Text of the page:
The Board has ultimate responsibility for setting the strategy, risk appetite and control framework for the Group.
The Board delegates certain aspects of its responsibilities to its Audit, Risk, Remuneration, Nomination and Ethics and Sustainability Committees. Each Board Committee operates under clear Terms of Reference. The Board conducts an annual review of the terms of reference and membership of each of these committees, which consist primarily of independent Non-Executive Directors. Board Committee Chairs are responsible for updating the Board on outcomes and actions arising from Board Committee meetings.
|Board Committee||Key Responsibilities|
|Board Audit Committee||Ensuring effective governance of the Group’s financial reporting, including monitoring the integrity, clarity and completeness of financial disclosures, reporting on significant financial reporting issues and judgements and reviewing and approving changes to Group accounting policies.|
Overseeing the implementation and effectiveness of the Group’s Internal and External Audit functions (including their programmes of work) and reviewing the adequacy and effectiveness of the Group’s operational controls in mitigating risk, through an independent assurance lens.
|Board Risk Committee||Recommending appropriate risk appetite and tolerances to the Board and overseeing effective risk management across the organisation.|
Ensuring the Group’s risk policies, frameworks, capabilities and controls are recognised and embedded, and reflected in a robust and supportive risk culture.
Ensuring the Group’s principal risks (including key and emerging risks) are properly identified, assessed and mitigated on an ongoing basis.
|Board Remuneration Committee||Overseeing the Group’s remuneration system design and ensuring remuneration is appropriate and consistent with the Starling’s culture, long-term business goals, risk appetite, corporate governance principles for banks, performances and control environment, as well as with applicable legal and regulatory requirements.|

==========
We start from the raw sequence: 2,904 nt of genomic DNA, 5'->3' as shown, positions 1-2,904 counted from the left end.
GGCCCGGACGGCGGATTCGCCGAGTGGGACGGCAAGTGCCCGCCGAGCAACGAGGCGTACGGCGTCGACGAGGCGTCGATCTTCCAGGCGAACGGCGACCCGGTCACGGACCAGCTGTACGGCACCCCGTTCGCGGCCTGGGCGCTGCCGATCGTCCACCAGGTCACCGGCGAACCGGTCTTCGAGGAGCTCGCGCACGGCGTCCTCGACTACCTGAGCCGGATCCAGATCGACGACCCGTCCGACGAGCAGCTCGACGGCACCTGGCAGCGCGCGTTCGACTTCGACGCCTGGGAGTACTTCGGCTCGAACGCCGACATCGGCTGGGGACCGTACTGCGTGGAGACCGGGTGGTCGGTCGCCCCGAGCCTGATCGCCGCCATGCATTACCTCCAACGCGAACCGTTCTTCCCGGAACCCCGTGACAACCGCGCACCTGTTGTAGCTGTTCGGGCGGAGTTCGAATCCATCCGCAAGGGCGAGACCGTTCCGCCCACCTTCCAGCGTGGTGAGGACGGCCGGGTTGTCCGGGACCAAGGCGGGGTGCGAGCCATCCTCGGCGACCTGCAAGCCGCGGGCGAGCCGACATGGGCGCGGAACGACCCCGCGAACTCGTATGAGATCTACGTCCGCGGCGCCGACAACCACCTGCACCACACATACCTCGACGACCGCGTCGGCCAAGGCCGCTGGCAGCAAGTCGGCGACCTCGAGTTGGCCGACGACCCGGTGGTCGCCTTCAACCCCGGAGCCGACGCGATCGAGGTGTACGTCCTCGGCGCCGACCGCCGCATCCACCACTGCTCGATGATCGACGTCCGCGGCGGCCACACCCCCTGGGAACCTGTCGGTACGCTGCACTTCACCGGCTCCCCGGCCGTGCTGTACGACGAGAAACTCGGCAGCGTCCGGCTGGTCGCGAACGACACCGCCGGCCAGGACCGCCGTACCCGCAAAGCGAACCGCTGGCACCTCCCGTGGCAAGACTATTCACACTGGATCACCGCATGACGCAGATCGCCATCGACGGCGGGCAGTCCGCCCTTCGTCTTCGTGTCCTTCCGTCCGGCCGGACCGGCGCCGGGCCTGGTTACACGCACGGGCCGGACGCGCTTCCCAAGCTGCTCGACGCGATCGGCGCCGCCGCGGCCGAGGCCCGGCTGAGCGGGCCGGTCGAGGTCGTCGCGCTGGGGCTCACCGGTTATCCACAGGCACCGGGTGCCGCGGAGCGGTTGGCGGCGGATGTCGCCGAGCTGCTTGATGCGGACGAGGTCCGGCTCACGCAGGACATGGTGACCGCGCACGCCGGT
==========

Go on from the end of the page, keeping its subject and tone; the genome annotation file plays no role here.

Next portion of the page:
|Board Nomination Committee||Reviewing the structure, size, composition, skills, knowledge, experience and diversity of the Board and ensuring formal, rigorous and transparent procedures exist for the appointment of new Directors.|
In conjunction with the Board, giving full consideration to orderly succession planning for Directors (Executive and Non-Executive) and other senior management roles below Board level.
|Board Ethics & Sustainability Committee||Providing oversight and advice to the Board in relation to current and potential future risk exposures of the Group arising from its ethics, environmental and societal responsibilities.|
Risk Operating Model
In order to support risk management activities, the Group operates within the principles of a Three Lines of Defence model. The respective roles of the three lines are described in the figure below. As the Group continues to expand, it is investing in developing the risk management capabilities across each of the Three Lines of Defence. In 1LoD, control teams have improved their assessment of the operational effectiveness of controls; in 2LoD, the Group has expanded its capacity and capability to enhance its risk and control assessment processes; and in 3LoD, the Group has further strengthened its Internal Audit function.
Principle 4: Opportunity and Risk
A board should promote the long-term sustainable success of the company by identifying opportunities to create and preserve value and establishing oversight for the identification and mitigation of risks.
The overarching direction of the Board is to take risk consciously and methodically in order to deliver the Starling ’s strategic and business objectives, while demonstrating management of material risks to levels that preserve financial and operational resilience, and which ensure the ongoing confidence of customers, regulators and investors.
Starling has adopted the Three Lines of Defence model for risk management. In the First Line of Defence (1LoD), individuals have been appointed to control roles to strengthen the processes for assessment and operational effectiveness of controls. In the Second Line of Defence (2LoD), the Group has expanded its capacity and capability to enhance its risk and control assessment processes. In the Third Line of Defence (3LoD), the Group has established an Internal Audit function which is responsible for providing assurance to the Board Audit Committee on the effectiveness of the controls, risk management and governance processes for the Group.